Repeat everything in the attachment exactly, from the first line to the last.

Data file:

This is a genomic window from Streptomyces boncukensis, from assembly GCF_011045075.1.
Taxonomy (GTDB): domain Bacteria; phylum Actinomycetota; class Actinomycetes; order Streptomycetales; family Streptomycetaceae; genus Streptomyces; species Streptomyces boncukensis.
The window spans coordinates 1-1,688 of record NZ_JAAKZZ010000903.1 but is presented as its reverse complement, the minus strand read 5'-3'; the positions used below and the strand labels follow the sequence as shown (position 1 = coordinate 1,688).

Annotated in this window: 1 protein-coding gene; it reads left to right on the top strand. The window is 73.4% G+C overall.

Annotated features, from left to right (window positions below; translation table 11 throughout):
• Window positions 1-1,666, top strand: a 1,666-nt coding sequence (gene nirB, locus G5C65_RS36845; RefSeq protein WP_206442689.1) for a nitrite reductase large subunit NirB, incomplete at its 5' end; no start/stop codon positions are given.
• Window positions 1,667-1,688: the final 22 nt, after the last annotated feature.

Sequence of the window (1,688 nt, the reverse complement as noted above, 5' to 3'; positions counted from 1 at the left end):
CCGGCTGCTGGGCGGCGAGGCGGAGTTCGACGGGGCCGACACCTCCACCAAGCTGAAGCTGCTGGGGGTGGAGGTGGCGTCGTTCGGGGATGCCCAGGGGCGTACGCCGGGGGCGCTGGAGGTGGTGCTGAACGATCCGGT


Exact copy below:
This is a genomic window from Streptomyces boncukensis, from assembly GCF_011045075.1.
Taxonomy (GTDB): domain Bacteria; phylum Actinomycetota; class Actinomycetes; order Streptomycetales; family Streptomycetaceae; genus Streptomyces; species Streptomyces boncukensis.
The window spans coordinates 1-1,688 of record NZ_JAAKZZ010000903.1 but is presented as its reverse complement, the minus strand read 5'-3'; the positions used below and the strand labels follow the sequence as shown (position 1 = coordinate 1,688).

Annotated in this window: 1 protein-coding gene; it reads left to right on the top strand. The window is 73.4% G+C overall.

Annotated features, from left to right (window positions below; translation table 11 throughout):
• Window positions 1-1,666, top strand: a 1,666-nt coding sequence (gene nirB, locus G5C65_RS36845; RefSeq protein WP_206442689.1) for a nitrite reductase large subunit NirB, incomplete at its 5' end; no start/stop codon positions are given.
• Window positions 1,667-1,688: the final 22 nt, after the last annotated feature.

Sequence of the window (1,688 nt, the reverse complement as noted above, 5' to 3'; positions counted from 1 at the left end):
CCGGCTGCTGGGCGGCGAGGCGGAGTTCGACGGGGCCGACACCTCCACCAAGCTGAAGCTGCTGGGGGTGGAGGTGGCGTCGTTCGGGGATGCCCAGGGGCGTACGCCGGGGGCGCTGGAGGTGGTGCTGAACGATCCGGT